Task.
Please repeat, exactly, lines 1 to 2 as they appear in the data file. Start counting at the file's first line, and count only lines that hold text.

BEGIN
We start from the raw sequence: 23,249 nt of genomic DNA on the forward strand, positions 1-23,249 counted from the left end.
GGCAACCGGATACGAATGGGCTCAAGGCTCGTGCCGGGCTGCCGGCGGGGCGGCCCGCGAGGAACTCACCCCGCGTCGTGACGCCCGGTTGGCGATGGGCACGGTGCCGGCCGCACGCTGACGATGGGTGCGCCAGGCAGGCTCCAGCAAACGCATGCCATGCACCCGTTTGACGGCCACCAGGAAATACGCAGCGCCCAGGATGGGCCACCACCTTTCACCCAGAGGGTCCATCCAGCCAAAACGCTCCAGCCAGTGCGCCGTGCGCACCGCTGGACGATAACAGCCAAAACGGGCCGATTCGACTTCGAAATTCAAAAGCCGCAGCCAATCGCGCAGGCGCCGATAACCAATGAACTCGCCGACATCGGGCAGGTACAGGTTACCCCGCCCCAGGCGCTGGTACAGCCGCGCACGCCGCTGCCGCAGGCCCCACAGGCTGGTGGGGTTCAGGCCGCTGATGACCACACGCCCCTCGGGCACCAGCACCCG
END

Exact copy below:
We start from the raw sequence: 23,249 nt of genomic DNA on the forward strand, positions 1-23,249 counted from the left end.
GGCAACCGGATACGAATGGGCTCAAGGCTCGTGCCGGGCTGCCGGCGGGGCGGCCCGCGAGGAACTCACCCCGCGTCGTGACGCCCGGTTGGCGATGGGCACGGTGCCGGCCGCACGCTGACGATGGGTGCGCCAGGCAGGCTCCAGCAAACGCATGCCATGCACCCGTTTGACGGCCACCAGGAAATACGCAGCGCCCAGGATGGGCCACCACCTTTCACCCAGAGGGTCCATCCAGCCAAAACGCTCCAGCCAGTGCGCCGTGCGCACCGCTGGACGATAACAGCCAAAACGGGCCGATTCGACTTCGAAATTCAAAAGCCGCAGCCAATCGCGCAGGCGCCGATAACCAATGAACTCGCCGACATCGGGCAGGTACAGGTTACCCCGCCCCAGGCGCTGGTACAGCCGCGCACGCCGCTGCCGCAGGCCCCACAGGCTGGTGGGGTTCAGGCCGCTGATGACCACACGCCCCTCGGGCACCAGCACCCG